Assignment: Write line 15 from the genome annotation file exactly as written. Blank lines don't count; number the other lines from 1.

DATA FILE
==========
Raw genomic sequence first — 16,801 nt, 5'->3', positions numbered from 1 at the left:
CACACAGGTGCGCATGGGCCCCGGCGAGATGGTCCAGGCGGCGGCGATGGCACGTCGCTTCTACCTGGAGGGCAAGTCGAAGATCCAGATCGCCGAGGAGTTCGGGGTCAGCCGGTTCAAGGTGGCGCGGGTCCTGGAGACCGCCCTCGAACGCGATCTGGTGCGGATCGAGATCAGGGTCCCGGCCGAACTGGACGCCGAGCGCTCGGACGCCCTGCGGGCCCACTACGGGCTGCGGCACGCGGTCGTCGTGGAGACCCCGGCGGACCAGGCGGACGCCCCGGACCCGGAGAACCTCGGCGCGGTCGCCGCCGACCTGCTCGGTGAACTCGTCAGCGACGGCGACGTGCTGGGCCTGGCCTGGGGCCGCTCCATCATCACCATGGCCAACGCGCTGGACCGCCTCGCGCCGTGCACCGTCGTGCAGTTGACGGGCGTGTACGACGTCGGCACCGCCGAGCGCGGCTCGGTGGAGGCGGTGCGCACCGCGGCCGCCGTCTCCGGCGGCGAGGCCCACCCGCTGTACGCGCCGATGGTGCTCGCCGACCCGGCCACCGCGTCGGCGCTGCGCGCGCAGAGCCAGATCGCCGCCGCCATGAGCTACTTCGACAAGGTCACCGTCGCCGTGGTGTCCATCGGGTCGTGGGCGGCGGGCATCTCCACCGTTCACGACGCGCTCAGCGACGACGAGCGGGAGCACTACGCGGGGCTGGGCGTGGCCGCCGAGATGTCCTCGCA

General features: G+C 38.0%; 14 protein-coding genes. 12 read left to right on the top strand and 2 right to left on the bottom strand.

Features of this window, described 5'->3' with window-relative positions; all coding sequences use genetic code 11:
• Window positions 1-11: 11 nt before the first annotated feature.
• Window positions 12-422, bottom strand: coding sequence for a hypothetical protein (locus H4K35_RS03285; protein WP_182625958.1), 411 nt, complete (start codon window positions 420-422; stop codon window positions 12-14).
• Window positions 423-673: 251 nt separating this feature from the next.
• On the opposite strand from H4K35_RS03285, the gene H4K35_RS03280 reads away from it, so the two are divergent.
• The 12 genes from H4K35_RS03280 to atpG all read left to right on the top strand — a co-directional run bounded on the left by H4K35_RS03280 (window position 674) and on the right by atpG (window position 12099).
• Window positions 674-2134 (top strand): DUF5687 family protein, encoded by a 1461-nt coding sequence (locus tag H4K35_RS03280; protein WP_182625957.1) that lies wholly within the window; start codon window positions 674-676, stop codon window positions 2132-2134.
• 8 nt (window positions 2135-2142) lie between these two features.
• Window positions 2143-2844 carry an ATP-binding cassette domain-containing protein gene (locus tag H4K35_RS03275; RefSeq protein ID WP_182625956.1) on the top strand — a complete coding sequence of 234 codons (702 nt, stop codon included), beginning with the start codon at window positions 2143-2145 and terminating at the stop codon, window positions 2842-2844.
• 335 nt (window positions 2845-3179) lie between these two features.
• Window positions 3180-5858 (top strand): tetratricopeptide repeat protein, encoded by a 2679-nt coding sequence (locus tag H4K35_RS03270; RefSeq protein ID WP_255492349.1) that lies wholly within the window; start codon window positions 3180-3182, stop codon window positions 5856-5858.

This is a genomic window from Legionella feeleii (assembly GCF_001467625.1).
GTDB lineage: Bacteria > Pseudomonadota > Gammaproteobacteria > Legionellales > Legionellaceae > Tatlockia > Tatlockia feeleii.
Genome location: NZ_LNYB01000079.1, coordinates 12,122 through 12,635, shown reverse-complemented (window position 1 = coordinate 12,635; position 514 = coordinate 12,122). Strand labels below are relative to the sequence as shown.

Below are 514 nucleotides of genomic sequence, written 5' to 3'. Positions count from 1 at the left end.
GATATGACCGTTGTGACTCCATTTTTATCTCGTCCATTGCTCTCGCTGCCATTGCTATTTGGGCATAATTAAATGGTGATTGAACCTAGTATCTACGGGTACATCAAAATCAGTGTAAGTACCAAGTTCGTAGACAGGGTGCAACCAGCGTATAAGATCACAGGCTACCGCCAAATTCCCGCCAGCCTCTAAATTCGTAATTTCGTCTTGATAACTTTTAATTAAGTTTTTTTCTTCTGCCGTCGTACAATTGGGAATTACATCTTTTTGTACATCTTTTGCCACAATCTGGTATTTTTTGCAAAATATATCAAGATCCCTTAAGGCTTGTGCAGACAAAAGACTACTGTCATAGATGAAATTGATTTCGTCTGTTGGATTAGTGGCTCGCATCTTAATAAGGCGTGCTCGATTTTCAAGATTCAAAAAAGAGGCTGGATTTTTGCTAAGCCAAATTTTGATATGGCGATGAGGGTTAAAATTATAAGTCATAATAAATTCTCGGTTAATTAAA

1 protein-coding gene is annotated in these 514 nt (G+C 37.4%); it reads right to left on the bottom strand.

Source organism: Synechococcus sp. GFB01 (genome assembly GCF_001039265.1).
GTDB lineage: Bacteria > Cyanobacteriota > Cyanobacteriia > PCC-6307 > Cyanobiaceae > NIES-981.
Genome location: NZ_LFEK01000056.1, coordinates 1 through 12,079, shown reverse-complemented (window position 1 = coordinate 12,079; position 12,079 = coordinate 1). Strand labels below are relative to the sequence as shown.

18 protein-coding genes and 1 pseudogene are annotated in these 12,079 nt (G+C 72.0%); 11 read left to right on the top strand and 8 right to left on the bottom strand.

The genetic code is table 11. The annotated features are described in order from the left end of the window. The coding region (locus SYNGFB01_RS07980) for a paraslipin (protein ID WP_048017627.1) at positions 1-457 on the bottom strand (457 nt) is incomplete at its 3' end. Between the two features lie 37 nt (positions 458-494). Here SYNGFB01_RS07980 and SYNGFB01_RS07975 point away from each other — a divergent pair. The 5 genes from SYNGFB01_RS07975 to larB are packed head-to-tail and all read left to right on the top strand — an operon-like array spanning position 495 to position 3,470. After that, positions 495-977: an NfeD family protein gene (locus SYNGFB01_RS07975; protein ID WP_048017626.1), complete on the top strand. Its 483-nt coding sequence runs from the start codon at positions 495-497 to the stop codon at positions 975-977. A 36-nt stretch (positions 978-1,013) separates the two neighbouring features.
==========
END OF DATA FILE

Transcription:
This is a genomic window from Legionella feeleii (assembly GCF_001467625.1).